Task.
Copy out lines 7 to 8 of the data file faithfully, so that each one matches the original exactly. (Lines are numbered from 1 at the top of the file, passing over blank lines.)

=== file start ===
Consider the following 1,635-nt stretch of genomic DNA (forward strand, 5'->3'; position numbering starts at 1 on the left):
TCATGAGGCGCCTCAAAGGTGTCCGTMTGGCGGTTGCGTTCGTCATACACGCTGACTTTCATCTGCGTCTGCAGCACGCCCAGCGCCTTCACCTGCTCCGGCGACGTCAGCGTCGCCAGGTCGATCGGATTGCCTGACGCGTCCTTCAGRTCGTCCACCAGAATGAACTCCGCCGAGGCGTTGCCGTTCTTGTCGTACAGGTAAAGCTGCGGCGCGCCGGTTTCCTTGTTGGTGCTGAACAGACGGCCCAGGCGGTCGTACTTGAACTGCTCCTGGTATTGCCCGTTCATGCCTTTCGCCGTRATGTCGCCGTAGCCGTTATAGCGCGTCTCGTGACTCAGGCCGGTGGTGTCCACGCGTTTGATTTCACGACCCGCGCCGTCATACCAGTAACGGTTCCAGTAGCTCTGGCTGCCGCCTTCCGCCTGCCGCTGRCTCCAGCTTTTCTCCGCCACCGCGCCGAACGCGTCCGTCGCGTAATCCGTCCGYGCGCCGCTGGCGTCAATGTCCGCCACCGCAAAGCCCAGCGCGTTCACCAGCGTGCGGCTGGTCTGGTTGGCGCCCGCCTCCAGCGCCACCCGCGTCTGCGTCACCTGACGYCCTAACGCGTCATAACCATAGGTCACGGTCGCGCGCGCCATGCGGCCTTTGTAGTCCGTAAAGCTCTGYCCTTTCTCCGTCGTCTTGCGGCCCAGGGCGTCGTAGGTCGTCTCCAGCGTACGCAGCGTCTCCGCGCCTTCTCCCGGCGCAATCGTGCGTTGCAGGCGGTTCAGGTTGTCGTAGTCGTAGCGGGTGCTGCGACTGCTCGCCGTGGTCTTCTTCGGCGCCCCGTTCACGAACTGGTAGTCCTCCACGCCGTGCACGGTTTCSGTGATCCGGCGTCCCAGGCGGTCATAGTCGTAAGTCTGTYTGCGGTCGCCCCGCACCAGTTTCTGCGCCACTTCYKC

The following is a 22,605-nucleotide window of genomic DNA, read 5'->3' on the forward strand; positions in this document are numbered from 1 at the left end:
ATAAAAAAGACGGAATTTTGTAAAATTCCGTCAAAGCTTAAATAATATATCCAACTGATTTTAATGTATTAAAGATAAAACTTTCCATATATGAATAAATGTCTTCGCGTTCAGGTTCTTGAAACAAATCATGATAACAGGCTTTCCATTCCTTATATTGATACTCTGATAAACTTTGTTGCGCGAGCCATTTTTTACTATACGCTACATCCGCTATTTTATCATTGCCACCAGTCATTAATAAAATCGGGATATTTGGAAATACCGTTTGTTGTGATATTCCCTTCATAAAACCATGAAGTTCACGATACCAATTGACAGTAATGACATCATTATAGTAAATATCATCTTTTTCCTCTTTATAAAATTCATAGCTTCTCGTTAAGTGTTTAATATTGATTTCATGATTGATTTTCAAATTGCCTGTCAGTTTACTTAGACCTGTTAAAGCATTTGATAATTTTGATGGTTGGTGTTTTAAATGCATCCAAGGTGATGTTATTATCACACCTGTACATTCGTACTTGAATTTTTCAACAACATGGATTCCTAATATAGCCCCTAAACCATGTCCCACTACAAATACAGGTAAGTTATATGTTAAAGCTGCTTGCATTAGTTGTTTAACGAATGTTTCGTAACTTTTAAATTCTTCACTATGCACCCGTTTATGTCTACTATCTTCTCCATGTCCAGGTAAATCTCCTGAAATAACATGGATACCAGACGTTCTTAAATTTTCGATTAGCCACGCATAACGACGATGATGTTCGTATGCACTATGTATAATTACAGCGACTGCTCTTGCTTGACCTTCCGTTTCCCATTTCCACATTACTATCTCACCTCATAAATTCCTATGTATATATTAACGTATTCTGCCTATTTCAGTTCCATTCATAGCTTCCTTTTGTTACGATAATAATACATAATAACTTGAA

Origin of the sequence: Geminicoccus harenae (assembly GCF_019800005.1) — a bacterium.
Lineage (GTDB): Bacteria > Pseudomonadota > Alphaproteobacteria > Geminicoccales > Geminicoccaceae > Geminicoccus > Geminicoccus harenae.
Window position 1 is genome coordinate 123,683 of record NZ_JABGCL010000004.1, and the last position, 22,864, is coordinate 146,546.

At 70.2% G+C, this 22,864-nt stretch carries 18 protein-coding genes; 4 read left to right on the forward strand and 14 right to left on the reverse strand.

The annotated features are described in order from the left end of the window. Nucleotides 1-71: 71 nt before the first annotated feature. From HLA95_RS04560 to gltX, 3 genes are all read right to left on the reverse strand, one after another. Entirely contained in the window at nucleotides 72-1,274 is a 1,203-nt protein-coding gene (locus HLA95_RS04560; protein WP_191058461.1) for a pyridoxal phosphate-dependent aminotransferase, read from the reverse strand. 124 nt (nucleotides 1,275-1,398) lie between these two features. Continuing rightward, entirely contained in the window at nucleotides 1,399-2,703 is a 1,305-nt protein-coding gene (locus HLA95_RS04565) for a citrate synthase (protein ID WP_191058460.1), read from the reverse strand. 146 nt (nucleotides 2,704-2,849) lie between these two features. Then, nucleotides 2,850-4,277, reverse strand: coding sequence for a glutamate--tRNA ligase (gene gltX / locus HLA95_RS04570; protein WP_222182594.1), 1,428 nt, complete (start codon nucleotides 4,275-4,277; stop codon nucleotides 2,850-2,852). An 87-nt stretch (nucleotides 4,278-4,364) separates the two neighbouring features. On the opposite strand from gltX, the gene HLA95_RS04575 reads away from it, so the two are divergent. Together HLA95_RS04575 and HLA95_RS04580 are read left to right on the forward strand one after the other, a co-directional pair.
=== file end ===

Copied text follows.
Window position 1 is genome coordinate 123,683 of record NZ_JABGCL010000004.1, and the last position, 22,864, is coordinate 146,546.

At 70.2% G+C, this 22,864-nt stretch carries 18 protein-coding genes; 4 read left to right on the forward strand and 14 right to left on the reverse strand.